Tuesday, 3 July 2012

Google Finance's Portfolio Manager is not up to scatch....yet

I've got to say that I am rather surprised that I am writing this post given how much I adore google products generally (I have an android phone, use gmail as my main personal email, am blogging on blogger etc).  I have found their products to be top notch generally and so was quite eager to try out their google finance functionality.

I found the main interface to be rather basic (a bit too much like yahoo if truth be told) and the ability to customise it was limited.  I realise that much of this is 'nit picking' and what I really wanted was a free portfolio tool which I could enter and view all my holdings at once - the idea of being able to link it with my google login which I use for virtually everything else was a bonus.  However this was where the problems started.  I have listed the issues with Google Finance's portfolio manager below

  • The biggest problem though was that after all the information was entered most things did not sum correctly to totals. 

  • For example I entered 1,620 BOQ (Bank of Queensland) shares.  The price they closed at was A$6.62 per share.  The value therefore should be $10,724.40. 

    Google finance gave an answer of ~$10,550 and it was only much later that the correct value was updated.

    Given that they were displaying the right price but for about an hour calculating the wrong value was something I could not explain

    he values were eventually correct about 1.5 hours after the market closed

  • Getting the right ticker is a nightmare for some shares 

  • For example I have IShares FTSE 100 ETF's listed on the London Stock Exchange which Google does not want to find.  As I want a portfolio

  • It is not efficient to enter several different purchase dates for the same stock

  • One of the things I was most excited about was that you could enter transactions as at certain dates with full details including notes and commissions (to get a realistic cost base)

    However you have to manually enter each stock trade seperately and then it combines it after you submit each transaction - this is particualrly annoying for DRP shares which tend to get issued every six months (thus I had ~5 years of transactions to enter in one at a time). 

    There is no way to enter several transactions at once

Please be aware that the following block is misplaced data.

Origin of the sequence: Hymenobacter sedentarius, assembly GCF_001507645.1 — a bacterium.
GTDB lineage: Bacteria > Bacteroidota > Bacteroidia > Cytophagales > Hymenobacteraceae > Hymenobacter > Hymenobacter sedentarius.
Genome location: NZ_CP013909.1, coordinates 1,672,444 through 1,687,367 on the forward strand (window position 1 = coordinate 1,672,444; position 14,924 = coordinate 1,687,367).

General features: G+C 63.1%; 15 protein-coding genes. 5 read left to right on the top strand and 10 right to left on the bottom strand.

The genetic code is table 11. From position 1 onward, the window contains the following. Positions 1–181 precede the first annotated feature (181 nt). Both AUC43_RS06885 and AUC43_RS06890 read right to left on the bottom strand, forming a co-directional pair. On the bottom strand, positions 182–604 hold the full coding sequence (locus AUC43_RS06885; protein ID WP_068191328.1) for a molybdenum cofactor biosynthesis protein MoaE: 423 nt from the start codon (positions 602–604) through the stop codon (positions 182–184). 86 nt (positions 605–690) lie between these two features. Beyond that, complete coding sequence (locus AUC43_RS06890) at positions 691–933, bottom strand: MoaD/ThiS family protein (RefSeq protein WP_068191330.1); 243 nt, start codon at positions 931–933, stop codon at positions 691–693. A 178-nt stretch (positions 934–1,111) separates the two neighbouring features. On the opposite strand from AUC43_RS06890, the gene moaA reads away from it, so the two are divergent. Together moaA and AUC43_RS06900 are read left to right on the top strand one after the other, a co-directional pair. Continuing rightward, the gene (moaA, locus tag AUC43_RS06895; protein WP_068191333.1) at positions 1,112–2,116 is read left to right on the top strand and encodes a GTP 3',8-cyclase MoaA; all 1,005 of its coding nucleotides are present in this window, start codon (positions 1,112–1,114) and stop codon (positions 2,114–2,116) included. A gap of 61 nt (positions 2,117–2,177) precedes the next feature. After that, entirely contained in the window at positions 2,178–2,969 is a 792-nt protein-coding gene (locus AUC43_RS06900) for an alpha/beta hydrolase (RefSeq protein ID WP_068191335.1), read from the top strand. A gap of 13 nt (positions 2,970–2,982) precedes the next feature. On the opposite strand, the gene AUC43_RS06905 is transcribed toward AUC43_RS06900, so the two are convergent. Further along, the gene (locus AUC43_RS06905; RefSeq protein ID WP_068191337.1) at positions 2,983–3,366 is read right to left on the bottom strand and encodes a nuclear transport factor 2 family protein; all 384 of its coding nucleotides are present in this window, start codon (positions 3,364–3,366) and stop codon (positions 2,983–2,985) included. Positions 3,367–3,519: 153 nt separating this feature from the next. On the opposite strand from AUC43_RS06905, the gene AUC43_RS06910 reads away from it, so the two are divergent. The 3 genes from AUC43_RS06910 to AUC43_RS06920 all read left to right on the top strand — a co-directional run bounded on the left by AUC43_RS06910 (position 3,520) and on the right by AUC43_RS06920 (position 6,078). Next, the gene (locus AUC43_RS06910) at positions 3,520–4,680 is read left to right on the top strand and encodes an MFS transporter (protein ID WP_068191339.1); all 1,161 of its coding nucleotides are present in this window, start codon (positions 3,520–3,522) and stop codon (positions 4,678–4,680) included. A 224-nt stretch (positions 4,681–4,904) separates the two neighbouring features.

• While it has a really useful feature of crediting a notional 'cash' account with dividends every time one is issued it has no way of accounting for DRPs

  • This means that I have to manually subtract cash for every stock I have that has a dividend reinvestment plan.  The idea is good but the execution is poor thus far.
However there are some features which are excellent which means I will continue to monitor Google Finance.
  1. For those who trade in stocks in different currencies the portfolio manager is excellent - you do not need to adjust for exchange rates on the relevant date - google does it all for you!  When giving a total portfolio value it also calculates it based on current exchange rates
  2. It accounts for historical stock splits - you dont have to enter this yourself- all you need to input is actuals and google does the rest
For me the biggest issue is a confidence one.  I will continue to monitor google finance and see if the issues around the portfolio are just around market closing or whether it was just a glitch today.  I also wish that the product was more streamlined and that you could decide what data you wanted to show in the relevant columns.  Thus far I'm not convined that this is a product that I want to use long term however if they can fix many of the problems I've outlined above (I have no doubt that the Google team can) then I'll be happy to switch over in the future.

1 comment:

  1. The portfolio also doesn't always add all transactions up, it's really unprofessional.